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April 2009 Archive for Market Watch

RSS By: Alan Brugler, AgWeb.com

Alan Brugler is the President of Brugler Marketing & Management, and the primary analyst and advisor.

Full Head of Steam

Apr 17, 2009

 

           

 

Market Watch Summary with Alan Brugler

April 17, 2009

 

Full Head of Steam

 

 

The Soybean complex was the bull leader for the week. Nearby futures were up 44 cents/bushel, and have been rising steadily since before the Intentions and Grain Stocks reports at the end of March. They could not have posted that large gain without help from product value. Meal was up 4.95% for the week, and soy oil gained 3.8%. There is a lot of fundamental news floating around. Soy oil is benefitting from a surge in palm oil, which has been aggressively imported by India due to a window where they don’t have the usual import tariffs. Malaysian production is also down a bit due to a tree replanting program. Chinese interest has been steady, and they’ve paid the higher prices.

 

Meal futures have surged despite normal sized inventory in the United States. A short fall in Argentine output appears to be behind the run up, with end users caught short and scrambling. Open interest has been rising in the May meal futures contract despite having deliveries only two weeks away. The buyers either want to take deliveries, or as speculators are convinced that there won’t be any. In addition to the product driven news, soybeans have seen large scale buying by China, thought to be due to the shrinking estimates for Argentine production and also a bit of a squeeze as the government reserve building program has soaked up a lot of the domestically available beans in China.  Gains were limited at least a little bit because of the potential for these higher prices to attract more US planted acreage than the 76 million projected on March 31.

 

Corn prices ground lower, with the down days larger than the up days. Net loss for the week was 14 cents per bushel. Warmer and drier long term weather forecasts promised more rapid planting progress in the week ahead, while some of the drier areas received welcome moisture over the weekend. Weekly export sales were within the range of trade expectations, but that was the problem. There wasn’t anything bullish to sink your teeth into.

 

Wheat futures were choppy, and had little to shows for the week. CHI and KC May had gains of less than 2/10th of a cent per bushel, while MPLS was down 1.36%. Drier weather offered hope of some spring wheat planting progress, and rain in TX and OK improved the wheat that wasn’t seriously hurt by the freeze. Some areas in OK will definitely need to be torn up once the insurance adjuster has OK’d it, with milo the most likely acreage winner. Export sales continue to be minimal, as the US is still not competitive into the Mediterranean. The price gap has narrowed vs. Russian and Ukrainian offerings, however.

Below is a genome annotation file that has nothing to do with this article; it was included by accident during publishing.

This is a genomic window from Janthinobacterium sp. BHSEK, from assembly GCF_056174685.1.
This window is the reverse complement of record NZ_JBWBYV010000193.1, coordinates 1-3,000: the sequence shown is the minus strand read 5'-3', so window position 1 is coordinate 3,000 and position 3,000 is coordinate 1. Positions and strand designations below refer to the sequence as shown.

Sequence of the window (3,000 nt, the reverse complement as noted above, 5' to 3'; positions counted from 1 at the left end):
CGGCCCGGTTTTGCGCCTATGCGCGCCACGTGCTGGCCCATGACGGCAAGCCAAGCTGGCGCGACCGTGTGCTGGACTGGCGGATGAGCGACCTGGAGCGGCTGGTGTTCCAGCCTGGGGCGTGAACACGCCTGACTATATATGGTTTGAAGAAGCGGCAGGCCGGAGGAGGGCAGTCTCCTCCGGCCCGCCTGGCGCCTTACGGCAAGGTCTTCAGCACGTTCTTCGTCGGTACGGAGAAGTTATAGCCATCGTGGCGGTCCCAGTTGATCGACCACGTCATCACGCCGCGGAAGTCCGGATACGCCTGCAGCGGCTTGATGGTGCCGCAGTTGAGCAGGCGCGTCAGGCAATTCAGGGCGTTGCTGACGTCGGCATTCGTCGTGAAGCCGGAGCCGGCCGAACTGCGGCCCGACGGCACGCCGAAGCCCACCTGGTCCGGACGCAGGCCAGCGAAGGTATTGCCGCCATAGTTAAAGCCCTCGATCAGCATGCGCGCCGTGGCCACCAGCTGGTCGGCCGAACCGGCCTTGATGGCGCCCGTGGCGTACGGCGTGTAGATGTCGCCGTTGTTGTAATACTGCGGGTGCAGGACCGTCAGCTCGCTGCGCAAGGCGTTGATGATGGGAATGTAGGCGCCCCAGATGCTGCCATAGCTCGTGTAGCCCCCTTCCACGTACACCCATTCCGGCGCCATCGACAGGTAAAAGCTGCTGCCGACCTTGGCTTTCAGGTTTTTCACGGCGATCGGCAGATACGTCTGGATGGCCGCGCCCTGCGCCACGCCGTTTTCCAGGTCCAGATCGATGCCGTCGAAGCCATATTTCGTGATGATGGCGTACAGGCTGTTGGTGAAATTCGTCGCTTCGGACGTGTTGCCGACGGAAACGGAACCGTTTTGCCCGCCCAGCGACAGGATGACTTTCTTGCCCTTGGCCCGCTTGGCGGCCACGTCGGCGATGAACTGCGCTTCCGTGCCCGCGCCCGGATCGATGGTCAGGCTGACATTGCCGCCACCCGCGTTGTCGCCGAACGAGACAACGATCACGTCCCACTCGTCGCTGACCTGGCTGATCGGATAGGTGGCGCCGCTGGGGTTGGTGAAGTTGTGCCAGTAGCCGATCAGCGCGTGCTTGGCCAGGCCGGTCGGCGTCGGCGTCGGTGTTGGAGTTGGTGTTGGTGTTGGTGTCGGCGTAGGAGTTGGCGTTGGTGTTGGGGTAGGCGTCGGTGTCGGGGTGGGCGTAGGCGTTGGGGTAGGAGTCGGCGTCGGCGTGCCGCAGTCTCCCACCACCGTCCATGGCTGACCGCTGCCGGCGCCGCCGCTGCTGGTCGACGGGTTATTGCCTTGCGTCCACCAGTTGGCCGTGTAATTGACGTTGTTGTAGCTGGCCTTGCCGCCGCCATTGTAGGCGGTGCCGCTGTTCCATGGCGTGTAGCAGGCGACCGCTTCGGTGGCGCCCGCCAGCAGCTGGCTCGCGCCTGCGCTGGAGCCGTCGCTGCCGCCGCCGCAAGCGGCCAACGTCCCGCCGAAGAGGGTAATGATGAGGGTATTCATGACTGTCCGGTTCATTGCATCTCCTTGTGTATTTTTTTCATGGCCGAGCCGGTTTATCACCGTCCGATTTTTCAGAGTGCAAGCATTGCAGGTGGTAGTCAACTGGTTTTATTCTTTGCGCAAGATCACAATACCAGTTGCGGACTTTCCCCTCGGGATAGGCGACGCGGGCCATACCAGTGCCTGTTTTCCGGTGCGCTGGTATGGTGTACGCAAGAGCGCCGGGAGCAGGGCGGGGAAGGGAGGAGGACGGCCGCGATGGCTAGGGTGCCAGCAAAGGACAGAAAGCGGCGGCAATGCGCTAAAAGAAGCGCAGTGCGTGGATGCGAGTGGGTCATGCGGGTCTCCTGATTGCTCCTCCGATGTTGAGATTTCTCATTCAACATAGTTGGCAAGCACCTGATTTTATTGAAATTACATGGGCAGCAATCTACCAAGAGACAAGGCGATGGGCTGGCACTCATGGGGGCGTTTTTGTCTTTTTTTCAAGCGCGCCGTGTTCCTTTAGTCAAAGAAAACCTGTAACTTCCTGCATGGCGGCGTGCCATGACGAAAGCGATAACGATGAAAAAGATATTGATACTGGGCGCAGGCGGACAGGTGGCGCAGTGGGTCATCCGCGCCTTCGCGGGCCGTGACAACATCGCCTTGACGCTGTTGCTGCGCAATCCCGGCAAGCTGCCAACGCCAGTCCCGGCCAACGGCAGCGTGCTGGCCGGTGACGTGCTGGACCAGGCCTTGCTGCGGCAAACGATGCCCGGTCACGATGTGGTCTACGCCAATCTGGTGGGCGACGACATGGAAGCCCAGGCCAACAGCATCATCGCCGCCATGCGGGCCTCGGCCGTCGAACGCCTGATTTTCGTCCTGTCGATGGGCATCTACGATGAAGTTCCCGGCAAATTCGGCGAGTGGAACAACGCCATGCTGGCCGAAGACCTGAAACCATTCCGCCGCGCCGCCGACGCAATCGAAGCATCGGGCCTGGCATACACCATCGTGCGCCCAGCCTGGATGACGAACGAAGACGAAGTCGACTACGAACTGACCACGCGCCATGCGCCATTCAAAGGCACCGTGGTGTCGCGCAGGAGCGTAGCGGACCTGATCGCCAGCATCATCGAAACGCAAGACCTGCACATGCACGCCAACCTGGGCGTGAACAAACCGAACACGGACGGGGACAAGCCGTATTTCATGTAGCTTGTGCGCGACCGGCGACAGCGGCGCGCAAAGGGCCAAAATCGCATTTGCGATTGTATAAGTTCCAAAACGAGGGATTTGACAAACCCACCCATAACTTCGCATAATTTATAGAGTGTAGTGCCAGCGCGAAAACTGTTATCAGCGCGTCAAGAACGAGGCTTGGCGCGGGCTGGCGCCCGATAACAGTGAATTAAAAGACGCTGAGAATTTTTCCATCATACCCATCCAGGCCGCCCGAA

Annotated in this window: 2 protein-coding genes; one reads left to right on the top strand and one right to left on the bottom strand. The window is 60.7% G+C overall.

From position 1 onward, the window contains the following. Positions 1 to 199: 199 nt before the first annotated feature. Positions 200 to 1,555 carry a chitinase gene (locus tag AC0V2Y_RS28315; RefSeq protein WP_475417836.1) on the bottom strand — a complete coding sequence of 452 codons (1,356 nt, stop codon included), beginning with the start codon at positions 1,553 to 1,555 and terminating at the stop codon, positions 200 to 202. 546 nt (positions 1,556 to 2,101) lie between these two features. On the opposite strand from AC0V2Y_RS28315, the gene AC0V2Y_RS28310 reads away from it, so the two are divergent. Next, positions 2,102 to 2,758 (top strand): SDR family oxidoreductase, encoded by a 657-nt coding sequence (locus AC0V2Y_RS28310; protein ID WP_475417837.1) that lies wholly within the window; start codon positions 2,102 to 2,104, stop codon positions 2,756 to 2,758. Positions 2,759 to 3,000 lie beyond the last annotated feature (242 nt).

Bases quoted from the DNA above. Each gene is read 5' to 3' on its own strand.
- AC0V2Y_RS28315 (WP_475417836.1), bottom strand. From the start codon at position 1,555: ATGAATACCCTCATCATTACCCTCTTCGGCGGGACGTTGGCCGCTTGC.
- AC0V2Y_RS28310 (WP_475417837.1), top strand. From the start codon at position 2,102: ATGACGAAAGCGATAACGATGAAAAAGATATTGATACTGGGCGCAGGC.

Cotton futures rose 3.16% for the week, and also have a 4 week winning streak going for the bulls. USDA’s cut in projected ending stocks the prior week continued to be supported by market activity. The trade once again under estimated the weekly export sales, fueling some buying interest after the report came out on Thursday. Planting weather is a background concern, with wetness in some areas and not enough moisture for good germination in others.

 

Below is a table showing the net weekly changes and 4 week history of selected agricultural futures contracts:

 

Market Watch

 

 

 

 

 

 

 

 

 

 

 

Weekly

Weekly

 

03/27/09

04/03/09

04/09/09

04/17/09

Change

% Change

May Corn

$3.87

$4.05

$3.90

$3.76

0.14

-3.65%

May CBOT Wheat

$5.07

$5.64

$5.22

$5.23

0.01

0.19%

May KCBT Wheat

$5.50

$6.08

$5.71

$5.72

0.01

0.18%

May MGEX Wheat

$6.08

$6.72

$6.45

$6.36

0.09

-1.36%

May Soybeans

$9.17

$9.96

$10.07

$10.51

0.44

4.37%

May Soy Meal

$283.80

$306.00

$311.20

$326.60

15.40

4.95%

May Soy Oil

$32.42

$35.32

$35.42

$36.77

1.35

3.81%

April Live Cattle

$84.32

$86.05

$87.52

$88.33

0.81

0.92%

April Feeder Cattle

$93.12

$95.40

$98.15

$99.18

1.02

1.04%

June Lean Hogs

$71.40

$73.65

$74.28

$73.63

0.65

-0.88%

May Cotton

$43.34

$47.60

$48.41

$49.94

1.53

3.16%

May Oats

$1.96

$1.99

$1.96

$1.89

0.07

-3.57%

May Rice

$12.38

$12.78

$13.40

$12.84

0.56

-4.18%